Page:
For those of us in the media business, which, supposedly, at least some of the time, implies a mission of informing readers about what's actually happening in the world, the results of a a poll conducted by Bloomberg last week are incredibly depressing.
By 52 percent to 19 percent, likely voters say federal income taxes have gone up for the middle class in the past two years.
Except, that's just not true.
The Obama administration has cut taxes -- largely for the middle class -- by $240 billion since taking office on Jan. 20, 2009. A program aimed at families earning less than $150,000 that was contained in the stimulus package lowered the burden for 95 percent of working Americans by $116 billion, or about $400 per year for individuals and $800 for married couples. Other measures include breaks for college education, moderate- income families and the unemployed and incentives to promote renewable energy.
Even a plurality of Democrats believe Obama has raised taxes. Poll respondents also think the U.S. economy is continuing to shrink, when in fact it has grown for the last five quarters.
The incumbent majority political party usually is fighting an uphill battle in a midterm election, but when you throw in headwinds of ignorance on this scale, it's easy to despair. It's one thing to argue that Obama probably shouldn't have included a big tax break as part of the stimulus, instead of pouring more money directly at infrastructure spending and aid to states. But when he cuts taxes and everyone assumes that their tax burden rose, the strategy is doubly undercut.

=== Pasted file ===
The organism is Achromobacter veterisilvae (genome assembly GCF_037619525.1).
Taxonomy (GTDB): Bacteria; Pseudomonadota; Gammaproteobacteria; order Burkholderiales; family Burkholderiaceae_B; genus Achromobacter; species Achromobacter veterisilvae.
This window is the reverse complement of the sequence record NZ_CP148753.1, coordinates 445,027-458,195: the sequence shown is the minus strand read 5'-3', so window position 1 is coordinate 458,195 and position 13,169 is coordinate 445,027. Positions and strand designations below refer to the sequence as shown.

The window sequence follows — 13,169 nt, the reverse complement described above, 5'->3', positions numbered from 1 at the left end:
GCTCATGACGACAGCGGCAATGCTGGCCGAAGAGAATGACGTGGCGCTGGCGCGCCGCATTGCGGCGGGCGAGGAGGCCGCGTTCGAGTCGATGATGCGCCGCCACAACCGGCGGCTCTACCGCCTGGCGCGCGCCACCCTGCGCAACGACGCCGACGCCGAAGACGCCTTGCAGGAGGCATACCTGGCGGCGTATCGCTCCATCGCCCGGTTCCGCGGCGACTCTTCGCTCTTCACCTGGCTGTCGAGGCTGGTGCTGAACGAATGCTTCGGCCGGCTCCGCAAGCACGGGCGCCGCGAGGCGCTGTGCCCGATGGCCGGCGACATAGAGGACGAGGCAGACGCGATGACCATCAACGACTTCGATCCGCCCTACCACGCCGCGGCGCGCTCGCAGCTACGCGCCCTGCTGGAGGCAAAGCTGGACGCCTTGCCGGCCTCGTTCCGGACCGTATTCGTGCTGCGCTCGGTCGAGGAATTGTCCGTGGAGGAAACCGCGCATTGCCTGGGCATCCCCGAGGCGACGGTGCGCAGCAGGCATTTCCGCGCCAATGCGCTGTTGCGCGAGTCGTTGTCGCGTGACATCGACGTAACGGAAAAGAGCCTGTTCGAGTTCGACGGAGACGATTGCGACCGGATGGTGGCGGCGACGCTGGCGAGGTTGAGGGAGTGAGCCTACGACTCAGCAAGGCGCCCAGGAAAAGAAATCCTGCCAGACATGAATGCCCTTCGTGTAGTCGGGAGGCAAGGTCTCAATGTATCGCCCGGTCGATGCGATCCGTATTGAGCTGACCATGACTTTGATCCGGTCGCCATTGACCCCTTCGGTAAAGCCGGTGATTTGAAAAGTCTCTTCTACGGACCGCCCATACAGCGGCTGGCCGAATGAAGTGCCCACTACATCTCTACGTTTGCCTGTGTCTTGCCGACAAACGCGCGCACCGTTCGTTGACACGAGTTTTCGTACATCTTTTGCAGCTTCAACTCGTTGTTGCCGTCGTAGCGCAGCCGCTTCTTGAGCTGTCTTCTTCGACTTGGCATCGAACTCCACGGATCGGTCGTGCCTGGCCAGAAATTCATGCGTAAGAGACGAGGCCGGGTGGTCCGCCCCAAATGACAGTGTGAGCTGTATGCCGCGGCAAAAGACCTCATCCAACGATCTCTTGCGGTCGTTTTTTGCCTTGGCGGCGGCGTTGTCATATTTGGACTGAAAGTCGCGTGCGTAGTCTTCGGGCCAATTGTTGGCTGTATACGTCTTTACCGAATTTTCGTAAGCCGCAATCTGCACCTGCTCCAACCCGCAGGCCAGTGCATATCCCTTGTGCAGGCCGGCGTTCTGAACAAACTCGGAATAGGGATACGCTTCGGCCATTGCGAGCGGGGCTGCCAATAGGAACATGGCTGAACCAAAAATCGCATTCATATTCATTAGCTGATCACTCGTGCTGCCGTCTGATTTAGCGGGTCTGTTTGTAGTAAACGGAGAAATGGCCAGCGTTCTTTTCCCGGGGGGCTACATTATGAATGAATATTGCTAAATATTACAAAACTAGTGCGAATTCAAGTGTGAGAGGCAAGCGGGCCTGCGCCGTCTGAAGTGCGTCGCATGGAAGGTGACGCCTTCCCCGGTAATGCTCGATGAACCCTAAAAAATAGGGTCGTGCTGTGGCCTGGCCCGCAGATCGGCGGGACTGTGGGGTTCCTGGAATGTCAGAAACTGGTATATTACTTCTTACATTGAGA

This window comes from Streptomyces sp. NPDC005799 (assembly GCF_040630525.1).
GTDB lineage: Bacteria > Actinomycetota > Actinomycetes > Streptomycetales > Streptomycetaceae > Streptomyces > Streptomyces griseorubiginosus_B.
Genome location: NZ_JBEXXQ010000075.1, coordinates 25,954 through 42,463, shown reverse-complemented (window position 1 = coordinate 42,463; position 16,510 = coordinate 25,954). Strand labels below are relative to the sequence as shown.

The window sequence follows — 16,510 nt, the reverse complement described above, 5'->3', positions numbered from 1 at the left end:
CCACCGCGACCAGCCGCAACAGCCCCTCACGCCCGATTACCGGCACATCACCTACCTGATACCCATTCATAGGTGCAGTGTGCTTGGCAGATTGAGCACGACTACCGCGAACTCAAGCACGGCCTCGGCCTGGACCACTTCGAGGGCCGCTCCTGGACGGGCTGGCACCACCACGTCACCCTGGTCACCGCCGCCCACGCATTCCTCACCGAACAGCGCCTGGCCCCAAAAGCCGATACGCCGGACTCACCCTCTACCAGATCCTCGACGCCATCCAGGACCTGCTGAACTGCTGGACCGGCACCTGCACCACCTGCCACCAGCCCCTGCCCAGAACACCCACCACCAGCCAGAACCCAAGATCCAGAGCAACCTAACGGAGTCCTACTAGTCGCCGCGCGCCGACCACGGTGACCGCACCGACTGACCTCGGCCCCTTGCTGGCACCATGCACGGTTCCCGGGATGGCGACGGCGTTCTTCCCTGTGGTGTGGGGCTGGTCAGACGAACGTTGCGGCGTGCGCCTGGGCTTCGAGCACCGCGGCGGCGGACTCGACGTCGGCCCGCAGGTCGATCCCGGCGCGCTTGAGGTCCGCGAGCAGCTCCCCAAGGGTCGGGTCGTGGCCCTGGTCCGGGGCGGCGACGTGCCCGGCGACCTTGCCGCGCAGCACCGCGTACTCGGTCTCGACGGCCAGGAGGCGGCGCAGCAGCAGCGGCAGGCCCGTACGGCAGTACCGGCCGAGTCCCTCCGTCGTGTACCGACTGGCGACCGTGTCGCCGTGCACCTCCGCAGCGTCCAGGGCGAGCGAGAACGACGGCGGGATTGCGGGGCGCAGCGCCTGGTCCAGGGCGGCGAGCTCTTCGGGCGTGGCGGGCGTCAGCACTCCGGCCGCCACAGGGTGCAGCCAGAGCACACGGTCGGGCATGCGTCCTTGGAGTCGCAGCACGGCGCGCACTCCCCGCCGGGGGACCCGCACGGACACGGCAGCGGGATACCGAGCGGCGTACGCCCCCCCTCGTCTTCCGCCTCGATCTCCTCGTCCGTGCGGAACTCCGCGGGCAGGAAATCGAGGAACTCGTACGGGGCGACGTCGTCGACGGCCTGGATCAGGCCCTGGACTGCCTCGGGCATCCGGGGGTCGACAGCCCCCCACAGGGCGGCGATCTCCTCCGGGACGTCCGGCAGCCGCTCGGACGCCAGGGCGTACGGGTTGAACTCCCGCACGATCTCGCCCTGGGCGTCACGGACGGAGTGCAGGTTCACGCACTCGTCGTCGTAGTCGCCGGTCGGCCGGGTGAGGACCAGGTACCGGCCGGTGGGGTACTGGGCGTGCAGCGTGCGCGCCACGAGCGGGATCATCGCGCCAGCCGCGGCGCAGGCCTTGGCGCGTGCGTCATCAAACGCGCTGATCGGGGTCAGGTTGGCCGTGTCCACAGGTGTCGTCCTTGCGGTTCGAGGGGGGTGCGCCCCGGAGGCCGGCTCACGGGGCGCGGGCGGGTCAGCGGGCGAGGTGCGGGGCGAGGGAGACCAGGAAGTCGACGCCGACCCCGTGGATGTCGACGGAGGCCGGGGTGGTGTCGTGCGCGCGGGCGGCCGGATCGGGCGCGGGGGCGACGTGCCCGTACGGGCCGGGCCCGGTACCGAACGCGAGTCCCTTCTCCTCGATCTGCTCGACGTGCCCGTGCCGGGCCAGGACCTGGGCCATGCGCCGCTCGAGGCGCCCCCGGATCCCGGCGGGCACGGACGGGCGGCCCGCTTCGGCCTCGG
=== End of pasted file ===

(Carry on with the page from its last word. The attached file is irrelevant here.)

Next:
There are two takeaways:
1) Unemployment trumps GDP.
No one cares about statistics indicating that gross domestic product rose at 2 or 3 or 4 percent in a quarter. The unemployment rate is by far the most important economic indicator. If you've lost your job, can't find a job, or are in fear of losing your job, you are unlikely to believe that the economy is growing. The Obama administration made a bet that a $787 billion stimulus bill would bring the unemployment rate down to a politically reasonable point by the midterm election. It did not, and Democrats will be punished for it.
2) Republicans have won the messaging game for the last two years.
It seems remarkable that a party that governed so badly while it was in power, preaching smaller government while engaging in total fiscal irresponsibility, would be trusted by anyone on anything. But GOP talking points, fueled by Tea Party mobilization, appear to have taken hold almost immediately after Obama's election. Even as Obama was lowering taxes, he was labeled with the hoariest of Republican attack-mantras: tax-and-spend. He was immediately blamed for a budget deficit that was largely constructed by Republicans and the result of recession-induced shortfalls in tax revenue. He is now saddled with responsibility for an unemployment rate that is the consequence of a crisis that occurred before he took power, and that would undoubtedly be higher if not for the stimulus.
But that's all for naught. Whether the Obama administration could have dented the misinformation by more aggressively making the case for its own actions is something we'll never know. High unemployment is a very difficult jam to talk your way out of. We knew that. What we didn't know is that high unemployment can actually twist perceptions of objective reality into an alternative universe. Obama lowered your taxes. It might not have been the smartest thing to do, but it's what actually happened!